Lorenzo di Bartolo Ghiberti
|Also Known As:||"Ghiberti"|
|Birthplace:||Florence, Tuscany, Italy|
|Death:||Died in Florence, Tuscany, Italy|
|Place of Burial:||Basilica di Santa Croce, Florence, Tuscany, Italy|
Son of Bartolomeo Ghiberti
|Occupation:||Italian artist (sculptures and metalworks) of the early Renaissance|
|Managed by:||Malka Mysels|
Historical records matching Lorenzo di Bartolo Ghiberti
About Lorenzo di Bartolo Ghiberti
Lorenzo Ghiberti (1378 – 1 December 1455), born Lorenzo di Bartolo, was an Italian artist of the early Renaissance best known for works in sculpture and metalworking.
Ghiberti was born in Pelago (Florence). His father was Bartoluccio Ghiberti, a trained artist and goldsmith, who trained his son in the gold trade. Lorenzo Ghiberti then went to work in the workshop of Bartoluccio de Michele, where Brunelleschi also got his training. When the bubonic plague struck Florence in 1400, Ghiberti emigrated to Rimini, where he assisted in the completion of wall frescoes of the castle of Carlo I Malatesta.
Ghiberti first became famous when he won the 1401 competition for the first set of bronze doors for the Baptistery of the cathedral in Florence. Brunelleschi was the runner up. The original plan was for the doors to depict scenes from the Old Testament, and the trial piece was the sacrifice of Isaac. However, the plan was changed to depict scenes from the New Testament, instead.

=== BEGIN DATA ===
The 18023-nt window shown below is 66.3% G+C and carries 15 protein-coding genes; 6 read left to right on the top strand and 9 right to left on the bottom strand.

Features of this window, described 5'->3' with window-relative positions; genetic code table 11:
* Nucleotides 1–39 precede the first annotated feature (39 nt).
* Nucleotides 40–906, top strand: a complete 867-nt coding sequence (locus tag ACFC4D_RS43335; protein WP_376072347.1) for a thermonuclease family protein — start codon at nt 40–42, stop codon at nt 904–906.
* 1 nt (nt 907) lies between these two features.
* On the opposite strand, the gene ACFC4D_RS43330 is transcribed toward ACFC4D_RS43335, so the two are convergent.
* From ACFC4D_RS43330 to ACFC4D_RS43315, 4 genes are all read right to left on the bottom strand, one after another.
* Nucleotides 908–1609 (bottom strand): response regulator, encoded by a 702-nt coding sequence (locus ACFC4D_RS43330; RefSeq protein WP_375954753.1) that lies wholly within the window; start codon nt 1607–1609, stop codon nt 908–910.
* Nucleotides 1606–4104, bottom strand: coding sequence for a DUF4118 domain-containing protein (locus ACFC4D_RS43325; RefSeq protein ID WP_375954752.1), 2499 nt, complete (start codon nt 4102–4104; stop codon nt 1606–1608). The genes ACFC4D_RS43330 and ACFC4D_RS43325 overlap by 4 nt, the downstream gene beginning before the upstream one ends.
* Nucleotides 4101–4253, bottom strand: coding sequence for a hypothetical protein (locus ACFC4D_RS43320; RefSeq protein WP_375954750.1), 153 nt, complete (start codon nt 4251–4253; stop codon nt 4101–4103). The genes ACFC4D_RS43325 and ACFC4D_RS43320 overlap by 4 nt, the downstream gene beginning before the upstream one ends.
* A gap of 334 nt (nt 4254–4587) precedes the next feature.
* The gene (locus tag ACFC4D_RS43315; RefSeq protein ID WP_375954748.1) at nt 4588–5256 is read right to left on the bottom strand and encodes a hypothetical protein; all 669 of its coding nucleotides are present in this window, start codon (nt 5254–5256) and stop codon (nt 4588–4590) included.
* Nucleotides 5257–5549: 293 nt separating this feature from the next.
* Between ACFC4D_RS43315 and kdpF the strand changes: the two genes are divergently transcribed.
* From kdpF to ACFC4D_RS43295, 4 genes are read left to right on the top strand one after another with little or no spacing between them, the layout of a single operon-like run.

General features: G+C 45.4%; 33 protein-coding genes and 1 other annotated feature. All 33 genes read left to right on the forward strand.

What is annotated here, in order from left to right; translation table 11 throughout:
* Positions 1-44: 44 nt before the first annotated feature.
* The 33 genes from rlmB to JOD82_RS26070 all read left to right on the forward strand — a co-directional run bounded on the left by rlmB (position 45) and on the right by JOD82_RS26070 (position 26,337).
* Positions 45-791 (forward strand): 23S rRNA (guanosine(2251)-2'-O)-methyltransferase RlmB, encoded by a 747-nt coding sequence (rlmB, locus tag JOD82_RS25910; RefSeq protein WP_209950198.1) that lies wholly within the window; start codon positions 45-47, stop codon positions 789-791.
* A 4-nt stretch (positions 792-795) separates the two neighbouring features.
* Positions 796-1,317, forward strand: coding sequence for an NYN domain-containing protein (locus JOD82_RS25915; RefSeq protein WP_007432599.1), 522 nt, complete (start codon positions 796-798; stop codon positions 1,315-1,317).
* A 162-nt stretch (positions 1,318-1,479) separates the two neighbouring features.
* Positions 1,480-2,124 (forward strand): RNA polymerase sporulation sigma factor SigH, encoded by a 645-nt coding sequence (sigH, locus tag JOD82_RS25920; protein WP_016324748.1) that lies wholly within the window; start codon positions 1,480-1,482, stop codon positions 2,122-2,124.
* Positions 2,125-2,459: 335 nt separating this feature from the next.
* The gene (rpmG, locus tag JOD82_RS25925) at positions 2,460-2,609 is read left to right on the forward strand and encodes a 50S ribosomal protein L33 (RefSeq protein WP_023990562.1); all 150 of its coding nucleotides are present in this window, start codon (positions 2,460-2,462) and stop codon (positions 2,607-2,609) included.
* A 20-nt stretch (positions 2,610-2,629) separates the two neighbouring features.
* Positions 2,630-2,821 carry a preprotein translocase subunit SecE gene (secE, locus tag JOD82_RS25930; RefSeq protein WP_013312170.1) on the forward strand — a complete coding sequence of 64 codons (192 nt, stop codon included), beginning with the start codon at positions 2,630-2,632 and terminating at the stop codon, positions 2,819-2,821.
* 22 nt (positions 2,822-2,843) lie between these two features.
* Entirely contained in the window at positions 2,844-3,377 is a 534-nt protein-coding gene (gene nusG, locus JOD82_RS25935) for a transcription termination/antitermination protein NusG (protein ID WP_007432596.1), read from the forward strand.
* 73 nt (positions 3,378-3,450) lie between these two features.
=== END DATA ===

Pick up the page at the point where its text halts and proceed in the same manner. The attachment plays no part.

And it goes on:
To carry out this commission, he set up a large workshop in which many artists trained, including Donatello, Masolino, Michelozzo, Uccello, and Antonio Pollaiuolo. Ghiberti had re-invented the lost-wax casting (cire perdute) of bronze-casting as it was used by the ancient Romans. This made his workshop so special to young artists.
When his first set of twenty-eight panels was complete, Ghiberti was commissioned to produce a second set for another doorway in the church, this time with scenes from the Old Testament, as originally intended for his first set. Instead of twenty-eight scenes, he produced ten rectangular scenes in a completely different style. They were more naturalistic, with perspective and a greater idealization of the subject. Michelangelo dubbed these scenes the "Gates of Paradise." "The Gates of Paradise" is known to be a monument to the age of humanism.
He was the commissioned to execute monumental gilded bronze statues to be placed within select niches of the Orsanmichele in Florence, one of Saint John the Baptist for the Arte di Calimala (Wool Merchants' Guild) and one of St. Matthew for the Arte di Cambio (Bankers' Guild). Finally, he also produced a bronze figure of St. Stephen for the Arte della Lana (Wool Manufacturers' Guild).
End of life
He was also a collector of classical artifacts and a historian. He was actively involved in the spreading of humanist ideas. His unfinished Commentarii are a valuable source of information about Renaissance art and contain an autobiography, the first of an artist. This work was a major source for Vasari's Vite. Ghiberti died in Florence at the age of seventy-seven. Lorenzo Ghiberti's tomb is in the Basilica of Santa Croce in Florence.